ASHLAND – Songwriter Steve Earle has made his mark on the roots music scene since the 1980s. A multi-Grammy Award winner, Earle has found many outlets for his original music, recording albums in genres that range from rock to folk to bluegrass. His current album, “So You Wannabe An Outlaw,” recorded with his band The Dukes, finds Earle firmly planted back in the outlaw country category.
The recording of the album was sparked by a need for new songs by producers T-Bone Burnett and Buddy Miller for the cable TV show “Nashville.” That need led to the life-in-prison song “If Mama Coulda Seen Me” and another song called “Lookin’ For A Woman.” Earle kept on writing songs, following the overall theme of remembering the great outlaw country artist Waylon Jennings.
Although young at the time, Earle was there at the creation of the outlaw country genre in the 1970s in Texas and Nashville. He ran with other songwriters and performers in those days such as Townes van Zandt, Rodney Crowell, Guy Clark and others.
On “So You Wannabe An Outlaw,” Earle sings with special guest Willie Nelson on the title track, with Texas Country Music Hall of Famer Johnny Bush on the song “Walkin’ in LA,” and with country star Miranda Lambert on “This Is How It Ends.” The album ranges from sweet ballads to clangy outlaw country to the rock ‘n’ roll crunch of “Fixin’ to Die.”
The album also features a wonderful tribute by Earle to Guy Clark, a mentor of Earle’s, called “Goodbye Michelangelo,” written about the death of the acclaimed songwriter and performer in May 2016.
Steve Earle and The Dukes bring these songs and more to Ashland’s Paramount Arts Center, 1300 Winchester Ave., at 7:30 p.m. Sunday, Dec. 10. The Mastersons open. Tickets range from $38 to $58. Visit www.paramountartscenter.com or call 606-324-3175.
Earle said he has seen the good and bad sides of the music business and life. He has seen his songs recorded by famous artists like Johnny Cash, Vince Gill and Emmylou Harris, and he has stared at a jail cell wall. He has held a Grammy Award in his hand and has taken flak for his outspoken political views. Still, he has survived by pushing forward and chronicling it all with his music.
As Earle talks with The Herald-Dispatch from a hotel room in Arlington, Virginia, he speaks about the title cut of the album. The lyrics are a cautionary tale about thinking it is hip to be an outlaw and live that kind of life, saying, “So you wanna be an outlaw, better take it from me, Living on the highway, ain’t everything it’s suppose to be, Everybody reckons that they wanna be free, Ain’t nobody wants to be alone.”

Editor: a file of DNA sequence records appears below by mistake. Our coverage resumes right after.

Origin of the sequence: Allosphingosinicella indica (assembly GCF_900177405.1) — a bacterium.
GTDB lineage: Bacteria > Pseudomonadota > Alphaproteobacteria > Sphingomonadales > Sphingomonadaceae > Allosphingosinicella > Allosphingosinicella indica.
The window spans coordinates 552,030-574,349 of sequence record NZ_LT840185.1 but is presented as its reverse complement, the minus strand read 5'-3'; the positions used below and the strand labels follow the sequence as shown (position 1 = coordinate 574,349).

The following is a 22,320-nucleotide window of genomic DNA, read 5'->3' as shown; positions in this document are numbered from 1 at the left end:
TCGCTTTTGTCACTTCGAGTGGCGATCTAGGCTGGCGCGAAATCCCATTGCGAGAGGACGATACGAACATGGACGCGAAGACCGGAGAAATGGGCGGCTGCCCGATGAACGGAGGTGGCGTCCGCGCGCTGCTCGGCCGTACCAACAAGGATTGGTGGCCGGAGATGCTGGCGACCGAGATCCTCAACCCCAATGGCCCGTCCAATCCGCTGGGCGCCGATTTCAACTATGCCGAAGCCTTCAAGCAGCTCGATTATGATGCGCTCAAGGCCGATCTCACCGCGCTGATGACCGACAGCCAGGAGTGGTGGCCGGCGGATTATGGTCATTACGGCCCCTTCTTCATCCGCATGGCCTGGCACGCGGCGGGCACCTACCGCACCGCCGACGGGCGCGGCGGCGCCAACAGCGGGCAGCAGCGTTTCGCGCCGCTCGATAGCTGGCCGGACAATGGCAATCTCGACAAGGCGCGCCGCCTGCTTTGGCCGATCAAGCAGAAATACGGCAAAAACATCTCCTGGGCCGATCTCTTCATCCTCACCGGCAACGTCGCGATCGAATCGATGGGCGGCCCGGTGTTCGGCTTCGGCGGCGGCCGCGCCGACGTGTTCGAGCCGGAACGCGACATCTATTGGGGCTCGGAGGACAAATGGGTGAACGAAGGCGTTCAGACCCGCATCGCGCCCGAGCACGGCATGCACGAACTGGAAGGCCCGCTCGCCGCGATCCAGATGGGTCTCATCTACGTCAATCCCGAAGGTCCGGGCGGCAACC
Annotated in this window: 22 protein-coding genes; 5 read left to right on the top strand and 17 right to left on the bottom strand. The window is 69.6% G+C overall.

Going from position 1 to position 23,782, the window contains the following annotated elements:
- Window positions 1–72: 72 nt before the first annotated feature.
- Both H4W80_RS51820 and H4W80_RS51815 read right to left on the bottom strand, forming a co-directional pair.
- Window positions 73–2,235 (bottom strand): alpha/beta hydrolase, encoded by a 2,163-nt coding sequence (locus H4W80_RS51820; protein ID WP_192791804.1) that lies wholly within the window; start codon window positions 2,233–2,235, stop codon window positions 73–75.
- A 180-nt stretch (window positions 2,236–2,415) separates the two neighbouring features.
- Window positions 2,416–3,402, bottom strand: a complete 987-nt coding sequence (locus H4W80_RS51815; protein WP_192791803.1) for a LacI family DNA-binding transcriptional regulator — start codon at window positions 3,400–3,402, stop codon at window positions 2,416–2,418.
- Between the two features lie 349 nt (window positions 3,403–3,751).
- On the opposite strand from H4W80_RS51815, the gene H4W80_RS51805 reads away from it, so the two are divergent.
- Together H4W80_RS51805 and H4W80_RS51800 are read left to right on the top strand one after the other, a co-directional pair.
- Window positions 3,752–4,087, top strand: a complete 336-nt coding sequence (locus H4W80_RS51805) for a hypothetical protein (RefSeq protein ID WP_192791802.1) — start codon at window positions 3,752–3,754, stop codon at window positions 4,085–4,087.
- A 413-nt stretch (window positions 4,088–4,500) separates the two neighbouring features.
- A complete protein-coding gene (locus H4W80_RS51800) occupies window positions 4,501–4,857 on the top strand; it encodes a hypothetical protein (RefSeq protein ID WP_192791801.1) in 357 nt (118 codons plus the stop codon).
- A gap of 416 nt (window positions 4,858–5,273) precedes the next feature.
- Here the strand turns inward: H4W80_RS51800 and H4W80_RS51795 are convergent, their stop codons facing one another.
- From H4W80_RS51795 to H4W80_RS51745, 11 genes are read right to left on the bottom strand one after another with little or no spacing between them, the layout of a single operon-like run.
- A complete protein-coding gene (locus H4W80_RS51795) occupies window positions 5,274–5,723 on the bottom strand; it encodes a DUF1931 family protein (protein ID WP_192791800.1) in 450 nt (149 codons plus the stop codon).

“I’m careful about those kinds of songs, about not writing them too literally because people don’t want to hear you feeling sorry for yourself while riding around in a bus that costs more than their house,” Earle said. “But there is this thing about the costs of living like that, and that is part of what this song is about. The point of it is, it’s something that not everybody can do. It is not about being tough. It is not about being cool. It’s about what you are wired for and what you’re not. Some people can do it and some people can’t, and for the people that can’t do it, that lifestyle gets toxic pretty quick.”
Earle’s thought process then reminds him of a time when he was living the outlaw life behind bars.
“This will sound weird and overly dramatic, but that is kind of my job. When I was in jail, there was a guy in there, thank God, that I knew from the street,” Earle said. “He had been locked up a lot, and he kind of saved my butt. I was going off about something with somebody one day, and he sort of cooled the situation out, because I had been into it with the guards and a couple of inmates and it was constant drama.
“He said, ‘Man, you know what you need to do? You need to learn how to jail. We’re not living in here. You’re trying to live. We’re not living in here, we’re just jailing. You need to learn how to jail.’ So, every environment has things that you have to do to adapt to it. Often, it is about what you don’t do as much as what you do,” he said.
It has been a long time since Earle has played in the Tri-State, and he is happy to be bringing his full band The Dukes.
“Now, I have organically arrived at what might be the best country rock band in America right now, and I am really interested in this band,” Earle said. “This band is holding my interest really well. I finally overcame my fear of Fender Telecasters. The next album is going to be just as country and electric as this one, but way more political. I had already written all of these songs for the ‘Outlaw’ album, and no one knew that Trump would be elected. These songs were all written, and we were scheduled to record it last December. I thought about scuttling this new album and writing all political stuff, but I decided to let this album be what I conceived it to be, and with the next one; Katy, bar the door.”